- Lots of fuss and excitement when they get it right. Then build on this with longer times between the Wait and the Have it command. Then you can start using this command on walks, crossing roads, and so on.
How to train your dog to come to you - Recall
This is essential, to prevent your dog running off and getting lost.
- The easiest way is to have a long lead and allow your dog freedom to roam, with you holding the end.
- Then, call them back to you, showing them you have a high value treat in your hand. Pick a word they will associate with returning to you and being rewarded. I use a simple "COME."
- As soon as they get back to you, give them a happy, excited "YES", good dog and the reward. They will soon associate the COME with a treat.
What supplies do you need for dog training?
A good quality collar, not a choke chain.
Julius-K9 Colour and Gray Collar
Made from strong and durable high-quality materials, this lightweight collar won't stick to or irritate the fur of your pooch.
A short lead for walking and a long line for recall training. Avoid the automatic leads as these can cause your dog to be tangled up around other dogs and people. They also make a loud noise if they are dropped, which can startle your dog and cause it to run off.
Poppy + Ted lead
We love the wide range of fun designs on offer at Poppy + Ted. The leads have a soft neoprene padded handle and are quick drying so a great one for rainy walks.
Vivifying Dog Training Lead Leash
At 10m long, this training leash is made of strong nylon with a durable metal hook. The 28cm length D-ring is designed with a layer of cotton wrapped and it can be wound around your hand to adjust the length without hurting your hand like any other rope.
High-value treats are the key to training. Invest in a treat bag you can pop in your pocket or belt and fill with the kind of delicious treats they like best.
Kurgo Go Stuff-It Dog Treat Bag
Keep your pup's treats in this bag which has a wide opening for easy and quick reach and is made with reflective material for nighttime visibility.
Wagg Training Treats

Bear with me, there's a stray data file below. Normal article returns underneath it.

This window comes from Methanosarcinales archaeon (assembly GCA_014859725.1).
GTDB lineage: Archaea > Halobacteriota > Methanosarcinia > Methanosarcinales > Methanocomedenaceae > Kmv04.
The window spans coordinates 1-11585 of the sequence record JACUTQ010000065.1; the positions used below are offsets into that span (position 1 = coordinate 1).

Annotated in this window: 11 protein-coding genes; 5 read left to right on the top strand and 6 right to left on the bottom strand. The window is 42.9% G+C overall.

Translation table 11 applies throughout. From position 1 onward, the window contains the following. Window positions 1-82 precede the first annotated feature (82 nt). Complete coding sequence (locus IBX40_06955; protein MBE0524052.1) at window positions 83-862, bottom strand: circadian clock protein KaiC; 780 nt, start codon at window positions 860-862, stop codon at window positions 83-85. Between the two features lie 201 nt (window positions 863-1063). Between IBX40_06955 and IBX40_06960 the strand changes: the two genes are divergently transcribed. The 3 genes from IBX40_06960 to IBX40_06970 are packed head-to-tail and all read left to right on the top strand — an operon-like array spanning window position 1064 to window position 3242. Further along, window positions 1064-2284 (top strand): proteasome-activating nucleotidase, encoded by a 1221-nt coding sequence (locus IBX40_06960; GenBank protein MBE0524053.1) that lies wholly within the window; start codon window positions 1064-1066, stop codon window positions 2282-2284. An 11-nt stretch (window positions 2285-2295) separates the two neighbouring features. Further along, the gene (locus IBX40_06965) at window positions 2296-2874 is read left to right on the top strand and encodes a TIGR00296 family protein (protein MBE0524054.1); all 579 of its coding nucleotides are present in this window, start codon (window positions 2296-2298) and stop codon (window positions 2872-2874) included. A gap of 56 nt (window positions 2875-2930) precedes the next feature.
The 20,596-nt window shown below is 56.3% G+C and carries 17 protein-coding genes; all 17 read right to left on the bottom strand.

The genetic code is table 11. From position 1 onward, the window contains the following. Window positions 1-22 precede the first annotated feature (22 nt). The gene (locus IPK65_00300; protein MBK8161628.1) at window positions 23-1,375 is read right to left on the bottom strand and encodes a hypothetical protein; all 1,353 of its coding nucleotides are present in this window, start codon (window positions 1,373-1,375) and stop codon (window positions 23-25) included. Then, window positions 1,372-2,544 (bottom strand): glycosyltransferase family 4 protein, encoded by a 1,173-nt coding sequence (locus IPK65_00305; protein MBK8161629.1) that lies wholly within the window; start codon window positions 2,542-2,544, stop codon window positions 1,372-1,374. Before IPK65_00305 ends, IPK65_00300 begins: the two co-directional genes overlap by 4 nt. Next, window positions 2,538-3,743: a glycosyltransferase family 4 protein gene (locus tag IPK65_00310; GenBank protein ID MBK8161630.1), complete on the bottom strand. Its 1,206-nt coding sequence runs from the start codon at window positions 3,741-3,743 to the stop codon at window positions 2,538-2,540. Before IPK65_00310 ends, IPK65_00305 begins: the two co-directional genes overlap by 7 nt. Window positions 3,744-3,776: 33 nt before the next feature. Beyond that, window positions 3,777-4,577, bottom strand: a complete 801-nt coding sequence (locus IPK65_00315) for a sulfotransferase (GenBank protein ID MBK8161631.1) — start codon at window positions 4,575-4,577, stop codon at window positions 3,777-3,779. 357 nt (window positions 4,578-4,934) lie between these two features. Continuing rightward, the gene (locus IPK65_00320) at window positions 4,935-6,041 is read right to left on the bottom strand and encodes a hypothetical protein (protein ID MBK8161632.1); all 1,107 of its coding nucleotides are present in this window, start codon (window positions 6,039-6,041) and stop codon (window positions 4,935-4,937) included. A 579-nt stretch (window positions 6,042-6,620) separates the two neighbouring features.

Enriched with vitamins and minerals, these oven-baked dog treats have no artificial colours or flavours or added sugar.
• Reward all good behaviour
• Always have some high-value rewards with you
• Your tone of voice is everything. Keep the tone of your voice the same generally but:
If you are teaching your dog NO to stop them doing unwanted behaviour then remember to say it with a no-nonsense ton
As soon as they stop the unwanted behaviour, then reward them with "YES" in a high, fun tone.
• Don’t get stressed or impatient if your dog does not perform the task you are asking, take a break, play with your dog, have fun and come back to the training later
• Practice your training in all new or unusual environments, so your dog learns the commands are used wherever they are
What to look for in a training class
It's understandable that you might want further help and guidance in teaching your dog. This is where training classes can come in useful. When searching for a class, here's what you should look for:
• You want an instructor who uses only positive reward-based training
• Before committing, go along without your dog to a class, check there is space between dogs, and a controlled calm environment
• Talk to the instructor, are they a confident, knowledgeable instructor?
• Does the class have dogs of the same age and ability?
• Take time to read reviews of the training class